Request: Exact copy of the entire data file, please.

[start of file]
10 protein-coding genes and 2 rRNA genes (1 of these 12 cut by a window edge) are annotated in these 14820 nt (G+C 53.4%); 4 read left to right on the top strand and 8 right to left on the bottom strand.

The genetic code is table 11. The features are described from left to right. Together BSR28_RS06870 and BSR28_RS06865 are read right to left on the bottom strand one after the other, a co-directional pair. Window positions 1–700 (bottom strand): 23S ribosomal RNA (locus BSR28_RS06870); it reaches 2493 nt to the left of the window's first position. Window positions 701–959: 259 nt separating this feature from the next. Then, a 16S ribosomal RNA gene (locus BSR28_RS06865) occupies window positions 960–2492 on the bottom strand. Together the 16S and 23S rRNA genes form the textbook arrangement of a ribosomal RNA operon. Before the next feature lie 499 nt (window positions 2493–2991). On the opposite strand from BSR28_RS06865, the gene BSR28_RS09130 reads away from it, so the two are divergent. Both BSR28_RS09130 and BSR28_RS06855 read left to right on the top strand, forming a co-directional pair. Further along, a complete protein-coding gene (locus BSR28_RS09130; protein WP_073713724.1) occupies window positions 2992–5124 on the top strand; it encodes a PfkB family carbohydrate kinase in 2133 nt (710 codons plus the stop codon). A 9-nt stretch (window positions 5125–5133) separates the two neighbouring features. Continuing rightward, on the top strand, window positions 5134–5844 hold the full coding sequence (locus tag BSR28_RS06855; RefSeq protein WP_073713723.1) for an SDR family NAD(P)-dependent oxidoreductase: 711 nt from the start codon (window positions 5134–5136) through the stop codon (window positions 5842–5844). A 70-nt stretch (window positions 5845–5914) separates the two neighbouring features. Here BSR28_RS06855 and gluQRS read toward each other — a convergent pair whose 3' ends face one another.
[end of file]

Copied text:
10 protein-coding genes and 2 rRNA genes (1 of these 12 cut by a window edge) are annotated in these 14820 nt (G+C 53.4%); 4 read left to right on the top strand and 8 right to left on the bottom strand.

The genetic code is table 11. The features are described from left to right. Together BSR28_RS06870 and BSR28_RS06865 are read right to left on the bottom strand one after the other, a co-directional pair. Window positions 1–700 (bottom strand): 23S ribosomal RNA (locus BSR28_RS06870); it reaches 2493 nt to the left of the window's first position. Window positions 701–959: 259 nt separating this feature from the next. Then, a 16S ribosomal RNA gene (locus BSR28_RS06865) occupies window positions 960–2492 on the bottom strand. Together the 16S and 23S rRNA genes form the textbook arrangement of a ribosomal RNA operon. Before the next feature lie 499 nt (window positions 2493–2991). On the opposite strand from BSR28_RS06865, the gene BSR28_RS09130 reads away from it, so the two are divergent. Both BSR28_RS09130 and BSR28_RS06855 read left to right on the top strand, forming a co-directional pair. Further along, a complete protein-coding gene (locus BSR28_RS09130; protein WP_073713724.1) occupies window positions 2992–5124 on the top strand; it encodes a PfkB family carbohydrate kinase in 2133 nt (710 codons plus the stop codon). A 9-nt stretch (window positions 5125–5133) separates the two neighbouring features. Continuing rightward, on the top strand, window positions 5134–5844 hold the full coding sequence (locus tag BSR28_RS06855; RefSeq protein WP_073713723.1) for an SDR family NAD(P)-dependent oxidoreductase: 711 nt from the start codon (window positions 5134–5136) through the stop codon (window positions 5842–5844). A 70-nt stretch (window positions 5845–5914) separates the two neighbouring features. Here BSR28_RS06855 and gluQRS read toward each other — a convergent pair whose 3' ends face one another.